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"Not-so-happy little Vegemites" appeared to be the outcome of a long-running trademark dispute between Dick Smith Investments Pty Ltd and Mr Roger Ramsey over the branding rights of one the most iconic Australian products. The Court of Appeal supported the well-known Australian businessman Dick Smith in his fight to allow his product to remain on the shelf.
Ramsey, who owns the trademark to 'AussieMite' yeast spread, relied on the provisions in the Trade Marks Act (Cth) which states that the owner of a trademark must use it within 5 years of registration or a new party can apply to have it removed from the register. Ramsey claimed that Dick Smith Industries (DSI) did not use its trademark for OzEmite within 5 years from the date of registration. Ramsay was keen to knock out the competing brand.
Ramsey won the case at the first instance before IP Australia. In appealing the decision, DSI endeavoured to prove that during the 5-year period DSI did use the OzEmite trademark pursuant of s92(4)(b) even if the product still had not been developed and manufactured for some of that time. If DSI were unable to sufficiently prove this use, the court would then give consideration to whether any obstacles occurred that would have affected the possible use of the trademark. In determining the extent of the use of trademark, the court was forced to consider whether the ‘pre-launch publicity’ events could be considered as ‘use’ of the trademark.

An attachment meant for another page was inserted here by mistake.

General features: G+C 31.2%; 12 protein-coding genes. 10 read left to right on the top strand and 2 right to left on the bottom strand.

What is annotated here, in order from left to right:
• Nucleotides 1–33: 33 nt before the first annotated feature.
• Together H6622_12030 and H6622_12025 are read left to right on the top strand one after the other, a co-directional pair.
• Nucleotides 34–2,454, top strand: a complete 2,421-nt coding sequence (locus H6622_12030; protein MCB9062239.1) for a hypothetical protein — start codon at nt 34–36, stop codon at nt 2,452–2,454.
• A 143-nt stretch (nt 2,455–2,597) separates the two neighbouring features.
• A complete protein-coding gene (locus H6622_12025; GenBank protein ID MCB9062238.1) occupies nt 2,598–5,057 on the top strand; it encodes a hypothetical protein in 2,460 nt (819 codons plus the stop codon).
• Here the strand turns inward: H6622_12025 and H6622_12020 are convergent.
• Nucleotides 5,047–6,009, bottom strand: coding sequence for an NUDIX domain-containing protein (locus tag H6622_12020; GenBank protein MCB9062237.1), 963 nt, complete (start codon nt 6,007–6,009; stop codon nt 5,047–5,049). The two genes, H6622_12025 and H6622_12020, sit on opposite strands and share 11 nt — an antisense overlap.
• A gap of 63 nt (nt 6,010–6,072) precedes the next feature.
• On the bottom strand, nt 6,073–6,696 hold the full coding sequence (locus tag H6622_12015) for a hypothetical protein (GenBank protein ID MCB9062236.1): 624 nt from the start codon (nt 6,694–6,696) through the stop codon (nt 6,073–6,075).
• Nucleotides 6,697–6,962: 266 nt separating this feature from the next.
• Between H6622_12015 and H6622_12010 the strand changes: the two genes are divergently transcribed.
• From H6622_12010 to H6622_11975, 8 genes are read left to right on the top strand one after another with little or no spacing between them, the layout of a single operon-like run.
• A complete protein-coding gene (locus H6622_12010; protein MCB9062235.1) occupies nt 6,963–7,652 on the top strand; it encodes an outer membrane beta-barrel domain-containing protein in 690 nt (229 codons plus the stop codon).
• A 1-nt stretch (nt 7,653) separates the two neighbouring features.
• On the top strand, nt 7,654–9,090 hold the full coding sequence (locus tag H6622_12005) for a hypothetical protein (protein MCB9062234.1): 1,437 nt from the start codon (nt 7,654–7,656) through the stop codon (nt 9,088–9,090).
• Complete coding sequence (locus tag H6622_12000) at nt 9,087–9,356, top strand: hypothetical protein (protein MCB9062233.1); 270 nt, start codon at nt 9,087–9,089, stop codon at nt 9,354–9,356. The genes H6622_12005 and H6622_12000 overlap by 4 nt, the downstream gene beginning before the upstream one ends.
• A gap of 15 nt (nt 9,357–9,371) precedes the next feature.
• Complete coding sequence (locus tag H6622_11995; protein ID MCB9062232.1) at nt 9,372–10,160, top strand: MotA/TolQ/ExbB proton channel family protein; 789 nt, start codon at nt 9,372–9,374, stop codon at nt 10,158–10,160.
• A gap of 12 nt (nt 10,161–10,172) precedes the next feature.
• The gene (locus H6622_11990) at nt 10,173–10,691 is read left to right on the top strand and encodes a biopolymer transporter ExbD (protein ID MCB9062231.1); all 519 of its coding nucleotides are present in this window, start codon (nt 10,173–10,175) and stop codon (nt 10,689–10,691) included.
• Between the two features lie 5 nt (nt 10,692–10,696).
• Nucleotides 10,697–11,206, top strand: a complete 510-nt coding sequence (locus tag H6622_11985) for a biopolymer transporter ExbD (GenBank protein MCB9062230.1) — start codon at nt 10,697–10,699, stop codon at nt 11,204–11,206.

The court found it was satisfied with activities undertaken by DSI and considered that they were sufficient use of the trademark and thus the trademark 'OzEmite' should remain on the trade mark register much to the chagrin of Mr Ramsey and 'AussieMite'.
It is worth noting that a judge is able to apply his or her discretion if not satisfied by the use of the trademark in order to ensure that the mark remain on the register. Mr Ramsey was ordered to pay the costs of both the appeal and the application to IP Australia.